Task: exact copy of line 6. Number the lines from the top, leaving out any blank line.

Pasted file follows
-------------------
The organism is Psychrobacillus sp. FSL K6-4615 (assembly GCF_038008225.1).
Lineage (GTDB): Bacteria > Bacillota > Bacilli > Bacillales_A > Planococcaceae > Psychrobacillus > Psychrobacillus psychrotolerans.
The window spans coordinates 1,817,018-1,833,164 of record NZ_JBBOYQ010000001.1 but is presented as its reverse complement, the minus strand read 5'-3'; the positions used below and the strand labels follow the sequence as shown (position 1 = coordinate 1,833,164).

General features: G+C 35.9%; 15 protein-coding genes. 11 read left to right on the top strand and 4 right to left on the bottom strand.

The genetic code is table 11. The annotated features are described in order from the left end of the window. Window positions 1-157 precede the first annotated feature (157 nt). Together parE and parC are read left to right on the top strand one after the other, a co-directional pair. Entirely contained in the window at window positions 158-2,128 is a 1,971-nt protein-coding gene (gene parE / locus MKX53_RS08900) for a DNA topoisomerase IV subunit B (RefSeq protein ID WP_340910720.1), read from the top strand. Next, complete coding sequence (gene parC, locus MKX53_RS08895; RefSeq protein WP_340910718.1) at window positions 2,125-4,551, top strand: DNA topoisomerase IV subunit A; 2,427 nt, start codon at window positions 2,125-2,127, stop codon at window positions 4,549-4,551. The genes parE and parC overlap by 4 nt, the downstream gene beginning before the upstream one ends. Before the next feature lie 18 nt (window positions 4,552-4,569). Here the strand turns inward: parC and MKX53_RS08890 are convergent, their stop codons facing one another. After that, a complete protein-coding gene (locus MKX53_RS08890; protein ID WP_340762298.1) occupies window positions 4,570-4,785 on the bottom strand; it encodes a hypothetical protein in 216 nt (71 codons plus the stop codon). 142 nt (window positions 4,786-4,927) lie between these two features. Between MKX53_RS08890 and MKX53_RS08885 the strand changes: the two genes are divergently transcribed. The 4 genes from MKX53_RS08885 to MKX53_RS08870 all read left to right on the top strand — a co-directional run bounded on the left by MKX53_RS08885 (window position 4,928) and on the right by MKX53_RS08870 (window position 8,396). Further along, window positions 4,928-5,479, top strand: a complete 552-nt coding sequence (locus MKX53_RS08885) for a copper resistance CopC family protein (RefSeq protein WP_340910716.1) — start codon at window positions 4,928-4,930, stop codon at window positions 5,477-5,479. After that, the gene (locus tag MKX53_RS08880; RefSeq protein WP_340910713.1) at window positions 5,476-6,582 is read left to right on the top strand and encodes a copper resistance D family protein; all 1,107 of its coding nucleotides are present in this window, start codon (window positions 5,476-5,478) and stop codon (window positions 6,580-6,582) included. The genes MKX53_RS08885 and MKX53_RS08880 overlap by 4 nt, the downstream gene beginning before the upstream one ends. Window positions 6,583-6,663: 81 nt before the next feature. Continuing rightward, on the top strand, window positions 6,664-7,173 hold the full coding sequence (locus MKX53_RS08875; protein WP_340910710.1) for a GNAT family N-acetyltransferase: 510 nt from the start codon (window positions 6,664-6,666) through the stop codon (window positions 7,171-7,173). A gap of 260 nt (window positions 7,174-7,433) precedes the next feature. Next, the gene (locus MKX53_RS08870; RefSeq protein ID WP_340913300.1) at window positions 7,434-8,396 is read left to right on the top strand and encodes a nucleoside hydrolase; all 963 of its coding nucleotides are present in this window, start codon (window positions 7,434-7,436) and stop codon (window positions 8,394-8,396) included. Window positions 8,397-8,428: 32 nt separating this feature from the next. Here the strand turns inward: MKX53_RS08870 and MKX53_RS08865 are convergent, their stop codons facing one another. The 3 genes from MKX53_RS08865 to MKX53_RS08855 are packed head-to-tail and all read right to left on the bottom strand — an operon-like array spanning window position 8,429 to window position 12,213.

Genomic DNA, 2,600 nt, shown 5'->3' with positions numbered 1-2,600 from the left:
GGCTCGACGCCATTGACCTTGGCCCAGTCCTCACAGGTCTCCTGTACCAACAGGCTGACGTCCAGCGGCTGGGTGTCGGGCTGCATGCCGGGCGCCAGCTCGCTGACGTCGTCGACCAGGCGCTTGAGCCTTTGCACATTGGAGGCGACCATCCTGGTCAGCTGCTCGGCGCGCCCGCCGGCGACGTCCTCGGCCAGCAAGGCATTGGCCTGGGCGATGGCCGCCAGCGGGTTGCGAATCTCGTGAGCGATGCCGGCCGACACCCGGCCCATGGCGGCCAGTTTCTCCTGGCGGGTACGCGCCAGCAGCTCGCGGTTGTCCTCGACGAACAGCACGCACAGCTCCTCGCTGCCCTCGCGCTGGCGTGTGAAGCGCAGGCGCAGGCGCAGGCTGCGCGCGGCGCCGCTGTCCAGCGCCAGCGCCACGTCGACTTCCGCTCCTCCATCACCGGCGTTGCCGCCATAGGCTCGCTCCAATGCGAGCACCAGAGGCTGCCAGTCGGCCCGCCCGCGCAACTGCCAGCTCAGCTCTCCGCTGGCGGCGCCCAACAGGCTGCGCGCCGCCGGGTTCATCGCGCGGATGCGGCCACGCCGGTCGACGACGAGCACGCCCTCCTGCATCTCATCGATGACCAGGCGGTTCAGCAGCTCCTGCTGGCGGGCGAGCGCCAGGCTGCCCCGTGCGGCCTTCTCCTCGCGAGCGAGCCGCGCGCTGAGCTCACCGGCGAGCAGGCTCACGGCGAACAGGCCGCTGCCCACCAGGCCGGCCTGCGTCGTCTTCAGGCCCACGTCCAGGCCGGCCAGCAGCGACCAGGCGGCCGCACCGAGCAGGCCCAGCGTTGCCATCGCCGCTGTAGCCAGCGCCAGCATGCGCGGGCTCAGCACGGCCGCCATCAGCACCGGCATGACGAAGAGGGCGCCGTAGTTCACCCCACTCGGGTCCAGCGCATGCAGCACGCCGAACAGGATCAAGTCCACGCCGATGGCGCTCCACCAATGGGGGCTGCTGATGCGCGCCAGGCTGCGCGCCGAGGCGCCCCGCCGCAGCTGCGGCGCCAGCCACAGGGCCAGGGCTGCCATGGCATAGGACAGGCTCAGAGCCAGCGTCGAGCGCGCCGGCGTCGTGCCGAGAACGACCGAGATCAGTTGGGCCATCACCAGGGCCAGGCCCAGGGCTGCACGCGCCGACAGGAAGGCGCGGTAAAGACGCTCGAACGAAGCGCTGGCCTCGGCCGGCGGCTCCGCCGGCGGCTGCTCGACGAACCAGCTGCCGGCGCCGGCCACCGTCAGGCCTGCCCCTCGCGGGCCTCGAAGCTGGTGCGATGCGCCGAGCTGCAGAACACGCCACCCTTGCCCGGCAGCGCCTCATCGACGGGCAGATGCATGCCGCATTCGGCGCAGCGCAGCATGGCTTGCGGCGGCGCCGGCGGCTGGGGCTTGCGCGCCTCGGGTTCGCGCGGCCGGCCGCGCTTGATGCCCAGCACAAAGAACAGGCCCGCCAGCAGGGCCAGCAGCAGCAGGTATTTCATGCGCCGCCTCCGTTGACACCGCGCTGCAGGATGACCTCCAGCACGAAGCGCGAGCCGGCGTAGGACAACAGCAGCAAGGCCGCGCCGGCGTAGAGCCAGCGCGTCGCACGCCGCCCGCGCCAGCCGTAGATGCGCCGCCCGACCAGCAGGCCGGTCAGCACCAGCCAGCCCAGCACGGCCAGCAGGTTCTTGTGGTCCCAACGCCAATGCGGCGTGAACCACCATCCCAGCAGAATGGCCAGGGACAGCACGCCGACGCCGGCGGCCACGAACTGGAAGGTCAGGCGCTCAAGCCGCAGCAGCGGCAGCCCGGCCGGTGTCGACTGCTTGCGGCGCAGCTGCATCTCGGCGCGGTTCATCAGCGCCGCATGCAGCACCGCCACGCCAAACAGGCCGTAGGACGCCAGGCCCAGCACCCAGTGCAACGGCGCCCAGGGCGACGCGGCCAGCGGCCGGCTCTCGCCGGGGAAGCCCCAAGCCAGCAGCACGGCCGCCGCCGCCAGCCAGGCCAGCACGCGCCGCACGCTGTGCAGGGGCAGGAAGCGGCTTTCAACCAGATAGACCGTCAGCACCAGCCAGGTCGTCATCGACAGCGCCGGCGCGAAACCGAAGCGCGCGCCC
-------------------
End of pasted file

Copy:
Genomic DNA, 2,600 nt, shown 5'->3' with positions numbered 1-2,600 from the left: